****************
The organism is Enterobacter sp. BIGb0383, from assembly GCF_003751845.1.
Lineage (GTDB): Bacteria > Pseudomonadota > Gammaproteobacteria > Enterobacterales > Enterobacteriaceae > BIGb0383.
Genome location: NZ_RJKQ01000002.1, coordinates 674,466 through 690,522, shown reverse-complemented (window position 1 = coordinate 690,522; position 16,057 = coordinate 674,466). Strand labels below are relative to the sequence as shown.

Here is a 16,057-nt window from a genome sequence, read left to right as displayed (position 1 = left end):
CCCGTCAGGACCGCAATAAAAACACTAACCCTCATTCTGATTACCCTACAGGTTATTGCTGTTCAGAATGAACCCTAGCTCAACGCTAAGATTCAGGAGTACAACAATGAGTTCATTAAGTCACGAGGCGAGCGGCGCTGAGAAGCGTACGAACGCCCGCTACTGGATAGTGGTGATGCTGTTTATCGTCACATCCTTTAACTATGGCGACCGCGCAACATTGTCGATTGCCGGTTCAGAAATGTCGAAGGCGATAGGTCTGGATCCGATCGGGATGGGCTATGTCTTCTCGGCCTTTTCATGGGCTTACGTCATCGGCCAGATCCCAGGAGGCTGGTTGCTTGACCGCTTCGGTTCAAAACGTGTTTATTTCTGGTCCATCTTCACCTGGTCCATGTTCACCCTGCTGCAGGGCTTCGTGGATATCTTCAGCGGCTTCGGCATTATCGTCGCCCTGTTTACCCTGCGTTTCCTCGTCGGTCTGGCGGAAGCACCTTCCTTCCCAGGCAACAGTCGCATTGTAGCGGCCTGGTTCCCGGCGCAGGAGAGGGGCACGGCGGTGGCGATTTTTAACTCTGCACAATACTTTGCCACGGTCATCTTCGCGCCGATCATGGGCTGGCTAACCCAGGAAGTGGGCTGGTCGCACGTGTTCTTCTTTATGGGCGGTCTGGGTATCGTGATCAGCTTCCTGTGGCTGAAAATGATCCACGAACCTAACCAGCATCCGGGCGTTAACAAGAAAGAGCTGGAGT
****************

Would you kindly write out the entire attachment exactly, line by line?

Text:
The organism is Enterobacter sp. BIGb0383, from assembly GCF_003751845.1.
Lineage (GTDB): Bacteria > Pseudomonadota > Gammaproteobacteria > Enterobacterales > Enterobacteriaceae > BIGb0383.
Genome location: NZ_RJKQ01000002.1, coordinates 674,466 through 690,522, shown reverse-complemented (window position 1 = coordinate 690,522; position 16,057 = coordinate 674,466). Strand labels below are relative to the sequence as shown.

Here is a 16,057-nt window from a genome sequence, read left to right as displayed (position 1 = left end):
CCCGTCAGGACCGCAATAAAAACACTAACCCTCATTCTGATTACCCTACAGGTTATTGCTGTTCAGAATGAACCCTAGCTCAACGCTAAGATTCAGGAGTACAACAATGAGTTCATTAAGTCACGAGGCGAGCGGCGCTGAGAAGCGTACGAACGCCCGCTACTGGATAGTGGTGATGCTGTTTATCGTCACATCCTTTAACTATGGCGACCGCGCAACATTGTCGATTGCCGGTTCAGAAATGTCGAAGGCGATAGGTCTGGATCCGATCGGGATGGGCTATGTCTTCTCGGCCTTTTCATGGGCTTACGTCATCGGCCAGATCCCAGGAGGCTGGTTGCTTGACCGCTTCGGTTCAAAACGTGTTTATTTCTGGTCCATCTTCACCTGGTCCATGTTCACCCTGCTGCAGGGCTTCGTGGATATCTTCAGCGGCTTCGGCATTATCGTCGCCCTGTTTACCCTGCGTTTCCTCGTCGGTCTGGCGGAAGCACCTTCCTTCCCAGGCAACAGTCGCATTGTAGCGGCCTGGTTCCCGGCGCAGGAGAGGGGCACGGCGGTGGCGATTTTTAACTCTGCACAATACTTTGCCACGGTCATCTTCGCGCCGATCATGGGCTGGCTAACCCAGGAAGTGGGCTGGTCGCACGTGTTCTTCTTTATGGGCGGTCTGGGTATCGTGATCAGCTTCCTGTGGCTGAAAATGATCCACGAACCTAACCAGCATCCGGGCGTTAACAAGAAAGAGCTGGAGT